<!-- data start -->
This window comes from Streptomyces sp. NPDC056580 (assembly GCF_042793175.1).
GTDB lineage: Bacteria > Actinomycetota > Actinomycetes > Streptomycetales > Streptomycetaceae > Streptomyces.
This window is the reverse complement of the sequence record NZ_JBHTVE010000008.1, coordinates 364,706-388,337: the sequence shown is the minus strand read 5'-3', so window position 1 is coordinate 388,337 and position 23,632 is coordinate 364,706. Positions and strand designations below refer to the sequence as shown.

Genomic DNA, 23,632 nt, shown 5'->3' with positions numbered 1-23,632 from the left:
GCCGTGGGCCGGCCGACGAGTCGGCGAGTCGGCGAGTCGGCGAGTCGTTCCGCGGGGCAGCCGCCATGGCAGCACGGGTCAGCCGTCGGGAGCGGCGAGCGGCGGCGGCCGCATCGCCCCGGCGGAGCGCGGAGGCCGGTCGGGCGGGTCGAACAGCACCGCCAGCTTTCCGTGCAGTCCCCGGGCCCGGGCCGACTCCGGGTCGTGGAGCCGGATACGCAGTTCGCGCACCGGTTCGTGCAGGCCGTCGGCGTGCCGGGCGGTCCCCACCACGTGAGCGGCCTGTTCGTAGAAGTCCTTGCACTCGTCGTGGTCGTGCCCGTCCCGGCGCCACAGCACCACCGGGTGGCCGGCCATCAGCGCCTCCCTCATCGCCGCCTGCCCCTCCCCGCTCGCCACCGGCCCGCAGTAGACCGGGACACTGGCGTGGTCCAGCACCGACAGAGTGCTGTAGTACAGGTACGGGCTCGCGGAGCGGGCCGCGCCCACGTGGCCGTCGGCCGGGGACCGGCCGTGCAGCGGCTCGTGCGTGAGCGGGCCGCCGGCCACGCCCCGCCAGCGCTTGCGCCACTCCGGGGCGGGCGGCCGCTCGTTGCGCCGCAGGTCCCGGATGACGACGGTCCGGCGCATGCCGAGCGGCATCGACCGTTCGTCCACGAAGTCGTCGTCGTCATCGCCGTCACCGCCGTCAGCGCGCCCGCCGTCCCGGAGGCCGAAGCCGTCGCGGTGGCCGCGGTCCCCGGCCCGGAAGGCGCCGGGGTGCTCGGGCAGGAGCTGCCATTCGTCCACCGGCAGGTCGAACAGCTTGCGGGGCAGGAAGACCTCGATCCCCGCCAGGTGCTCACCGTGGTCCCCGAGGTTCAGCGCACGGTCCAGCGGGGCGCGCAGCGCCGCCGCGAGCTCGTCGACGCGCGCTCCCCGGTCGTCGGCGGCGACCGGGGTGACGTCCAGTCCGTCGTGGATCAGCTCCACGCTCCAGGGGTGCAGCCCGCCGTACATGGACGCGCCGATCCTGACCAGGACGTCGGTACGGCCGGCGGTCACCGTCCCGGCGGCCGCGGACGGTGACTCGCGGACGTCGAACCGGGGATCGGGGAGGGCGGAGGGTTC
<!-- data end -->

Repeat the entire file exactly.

This window comes from Streptomyces sp. NPDC056580 (assembly GCF_042793175.1).
GTDB lineage: Bacteria > Actinomycetota > Actinomycetes > Streptomycetales > Streptomycetaceae > Streptomyces.
This window is the reverse complement of the sequence record NZ_JBHTVE010000008.1, coordinates 364,706-388,337: the sequence shown is the minus strand read 5'-3', so window position 1 is coordinate 388,337 and position 23,632 is coordinate 364,706. Positions and strand designations below refer to the sequence as shown.

Genomic DNA, 23,632 nt, shown 5'->3' with positions numbered 1-23,632 from the left:
GCCGTGGGCCGGCCGACGAGTCGGCGAGTCGGCGAGTCGGCGAGTCGTTCCGCGGGGCAGCCGCCATGGCAGCACGGGTCAGCCGTCGGGAGCGGCGAGCGGCGGCGGCCGCATCGCCCCGGCGGAGCGCGGAGGCCGGTCGGGCGGGTCGAACAGCACCGCCAGCTTTCCGTGCAGTCCCCGGGCCCGGGCCGACTCCGGGTCGTGGAGCCGGATACGCAGTTCGCGCACCGGTTCGTGCAGGCCGTCGGCGTGCCGGGCGGTCCCCACCACGTGAGCGGCCTGTTCGTAGAAGTCCTTGCACTCGTCGTGGTCGTGCCCGTCCCGGCGCCACAGCACCACCGGGTGGCCGGCCATCAGCGCCTCCCTCATCGCCGCCTGCCCCTCCCCGCTCGCCACCGGCCCGCAGTAGACCGGGACACTGGCGTGGTCCAGCACCGACAGAGTGCTGTAGTACAGGTACGGGCTCGCGGAGCGGGCCGCGCCCACGTGGCCGTCGGCCGGGGACCGGCCGTGCAGCGGCTCGTGCGTGAGCGGGCCGCCGGCCACGCCCCGCCAGCGCTTGCGCCACTCCGGGGCGGGCGGCCGCTCGTTGCGCCGCAGGTCCCGGATGACGACGGTCCGGCGCATGCCGAGCGGCATCGACCGTTCGTCCACGAAGTCGTCGTCGTCATCGCCGTCACCGCCGTCAGCGCGCCCGCCGTCCCGGAGGCCGAAGCCGTCGCGGTGGCCGCGGTCCCCGGCCCGGAAGGCGCCGGGGTGCTCGGGCAGGAGCTGCCATTCGTCCACCGGCAGGTCGAACAGCTTGCGGGGCAGGAAGACCTCGATCCCCGCCAGGTGCTCACCGTGGTCCCCGAGGTTCAGCGCACGGTCCAGCGGGGCGCGCAGCGCCGCCGCGAGCTCGTCGACGCGCGCTCCCCGGTCGTCGGCGGCGACCGGGGTGACGTCCAGTCCGTCGTGGATCAGCTCCACGCTCCAGGGGTGCAGCCCGCCGTACATGGACGCGCCGATCCTGACCAGGACGTCGGTACGGCCGGCGGTCACCGTCCCGGCGGCCGCGGACGGTGACTCGCGGACGTCGAACCGGGGATCGGGGAGGGCGGAGGGTTC